Someone just pointed me at a really Interesting Article on Heathkits in MAKE magazine. This article tells about a young lad called Howard Nurse who – starting in the 1950s &ndask; built hundreds of Heathkits.
What really comes over is the description of Howard perusing and pondering the latest Heathkit catalog, saving up, placing his order, counting the days until the new kit arrived, and then constructing his latest masterpiece.
It reminds me of myself in England in the early 1970s, anxiously waiting for the next issue of Practical Electronics magazine, selecting a project of interest, racing down to my local electronics store to purchase the components, and then breaking out my soldering iron as soon as a returned home.
Of course things were so much different then, not the least that whatever you built as a kit was much cheaper than buying a real product. For example, back in my youth again, I remember an older friend of the family who build a color television as a kit (everyone we knew had black-and-white sets), for about 1/4 what it would have cost to buy an off-the-shelf unit.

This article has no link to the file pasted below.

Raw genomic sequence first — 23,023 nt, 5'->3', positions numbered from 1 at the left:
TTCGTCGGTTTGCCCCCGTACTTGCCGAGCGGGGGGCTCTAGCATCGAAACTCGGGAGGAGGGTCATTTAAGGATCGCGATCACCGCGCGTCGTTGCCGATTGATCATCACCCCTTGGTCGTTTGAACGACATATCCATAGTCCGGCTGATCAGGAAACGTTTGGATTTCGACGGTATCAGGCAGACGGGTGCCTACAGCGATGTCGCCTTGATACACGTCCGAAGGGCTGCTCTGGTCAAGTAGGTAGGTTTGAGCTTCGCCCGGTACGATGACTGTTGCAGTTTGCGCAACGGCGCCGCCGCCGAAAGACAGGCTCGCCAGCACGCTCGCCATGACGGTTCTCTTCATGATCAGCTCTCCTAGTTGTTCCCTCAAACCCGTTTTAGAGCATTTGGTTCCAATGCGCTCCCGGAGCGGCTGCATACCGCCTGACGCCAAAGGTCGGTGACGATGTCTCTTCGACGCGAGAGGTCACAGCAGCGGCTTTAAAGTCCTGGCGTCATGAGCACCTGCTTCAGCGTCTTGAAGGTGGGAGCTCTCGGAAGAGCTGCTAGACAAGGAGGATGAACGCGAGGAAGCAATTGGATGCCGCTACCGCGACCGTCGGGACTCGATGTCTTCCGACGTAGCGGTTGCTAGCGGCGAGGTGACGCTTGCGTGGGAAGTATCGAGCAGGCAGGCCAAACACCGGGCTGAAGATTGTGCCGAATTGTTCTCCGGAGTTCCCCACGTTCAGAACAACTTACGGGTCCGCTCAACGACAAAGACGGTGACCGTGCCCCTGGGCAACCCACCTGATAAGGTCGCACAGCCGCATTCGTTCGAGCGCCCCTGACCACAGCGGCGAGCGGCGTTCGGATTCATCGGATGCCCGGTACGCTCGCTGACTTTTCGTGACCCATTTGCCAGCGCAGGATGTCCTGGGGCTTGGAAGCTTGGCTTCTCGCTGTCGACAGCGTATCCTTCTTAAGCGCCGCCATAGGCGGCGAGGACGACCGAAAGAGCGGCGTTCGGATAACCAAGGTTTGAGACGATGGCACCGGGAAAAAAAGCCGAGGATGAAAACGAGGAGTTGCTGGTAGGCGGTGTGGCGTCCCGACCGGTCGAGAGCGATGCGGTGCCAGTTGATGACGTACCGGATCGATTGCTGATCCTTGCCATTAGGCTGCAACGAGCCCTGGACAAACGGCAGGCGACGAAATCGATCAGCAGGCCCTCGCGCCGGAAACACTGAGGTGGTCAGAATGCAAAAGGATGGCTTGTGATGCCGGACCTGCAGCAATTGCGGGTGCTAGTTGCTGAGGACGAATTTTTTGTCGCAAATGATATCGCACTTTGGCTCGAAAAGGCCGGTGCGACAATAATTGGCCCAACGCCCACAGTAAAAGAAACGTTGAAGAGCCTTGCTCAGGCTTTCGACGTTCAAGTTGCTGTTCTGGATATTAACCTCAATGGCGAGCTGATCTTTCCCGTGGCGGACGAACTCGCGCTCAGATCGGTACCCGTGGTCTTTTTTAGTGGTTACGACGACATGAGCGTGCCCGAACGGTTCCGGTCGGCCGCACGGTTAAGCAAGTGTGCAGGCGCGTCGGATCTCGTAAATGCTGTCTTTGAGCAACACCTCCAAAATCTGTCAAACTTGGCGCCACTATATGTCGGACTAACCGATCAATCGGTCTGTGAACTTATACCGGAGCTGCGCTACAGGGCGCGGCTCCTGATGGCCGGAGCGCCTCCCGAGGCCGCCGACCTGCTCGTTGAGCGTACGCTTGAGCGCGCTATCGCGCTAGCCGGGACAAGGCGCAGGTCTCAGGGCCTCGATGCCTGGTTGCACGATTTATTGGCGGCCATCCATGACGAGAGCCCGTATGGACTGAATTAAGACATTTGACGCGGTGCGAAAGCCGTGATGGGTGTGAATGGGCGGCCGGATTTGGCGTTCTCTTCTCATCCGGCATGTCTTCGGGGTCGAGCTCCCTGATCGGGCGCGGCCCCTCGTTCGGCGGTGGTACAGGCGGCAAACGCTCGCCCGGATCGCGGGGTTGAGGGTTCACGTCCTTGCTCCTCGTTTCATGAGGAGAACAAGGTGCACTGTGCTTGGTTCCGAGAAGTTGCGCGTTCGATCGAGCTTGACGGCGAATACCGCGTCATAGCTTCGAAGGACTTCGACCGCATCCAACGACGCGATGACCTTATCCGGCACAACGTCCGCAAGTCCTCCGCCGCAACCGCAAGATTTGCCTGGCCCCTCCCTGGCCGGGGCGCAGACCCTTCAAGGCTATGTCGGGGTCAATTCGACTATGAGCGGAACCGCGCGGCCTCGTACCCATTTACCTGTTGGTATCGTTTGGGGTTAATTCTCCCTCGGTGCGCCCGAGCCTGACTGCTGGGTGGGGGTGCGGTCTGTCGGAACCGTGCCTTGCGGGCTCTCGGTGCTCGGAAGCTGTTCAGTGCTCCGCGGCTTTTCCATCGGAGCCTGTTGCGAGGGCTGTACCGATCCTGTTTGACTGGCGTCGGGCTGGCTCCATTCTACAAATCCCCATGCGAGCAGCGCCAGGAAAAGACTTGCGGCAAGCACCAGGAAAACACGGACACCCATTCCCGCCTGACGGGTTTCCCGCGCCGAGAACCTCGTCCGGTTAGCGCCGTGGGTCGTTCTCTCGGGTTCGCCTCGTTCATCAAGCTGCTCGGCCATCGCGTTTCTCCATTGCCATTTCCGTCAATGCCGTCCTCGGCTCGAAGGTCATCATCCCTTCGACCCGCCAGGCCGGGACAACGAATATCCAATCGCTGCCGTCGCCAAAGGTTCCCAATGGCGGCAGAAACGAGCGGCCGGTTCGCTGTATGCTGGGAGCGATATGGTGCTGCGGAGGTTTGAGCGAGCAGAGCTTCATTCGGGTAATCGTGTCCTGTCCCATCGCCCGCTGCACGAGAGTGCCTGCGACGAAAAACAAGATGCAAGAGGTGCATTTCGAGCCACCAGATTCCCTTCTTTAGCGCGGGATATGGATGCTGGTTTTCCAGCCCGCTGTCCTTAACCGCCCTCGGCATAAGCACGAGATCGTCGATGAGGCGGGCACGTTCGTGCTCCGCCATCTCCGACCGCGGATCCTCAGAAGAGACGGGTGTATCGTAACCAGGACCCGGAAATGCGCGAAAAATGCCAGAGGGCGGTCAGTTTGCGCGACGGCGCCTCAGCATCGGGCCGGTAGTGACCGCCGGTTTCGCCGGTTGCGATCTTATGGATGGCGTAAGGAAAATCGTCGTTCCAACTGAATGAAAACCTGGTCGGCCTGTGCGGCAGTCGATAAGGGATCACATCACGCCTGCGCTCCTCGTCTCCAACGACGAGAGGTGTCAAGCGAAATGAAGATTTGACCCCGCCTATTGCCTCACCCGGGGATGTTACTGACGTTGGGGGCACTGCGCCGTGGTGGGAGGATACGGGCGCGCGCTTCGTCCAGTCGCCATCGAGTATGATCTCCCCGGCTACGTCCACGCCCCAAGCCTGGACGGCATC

Furthermore, an enterprising young man could make some useful pocket money performing simple repairs on neighbors electrical and electronic appliances. These days, of course, everything is the other way around – it's cheaper to buy an off-the-shelf product than it is to purchase a do-it-yourself kit; and it's cheaper to throw something away and buy a new one than it is to fix the original... we certainly do live in strange and interesting times...
Questions? Comments? Feel free to email me – Clive "Max" Maxfield – at firstname.lastname@example.org). And, of course, if you haven't already done so, don't forget to Sign Up for our weekly Programmable Logic DesignLine Newsletter.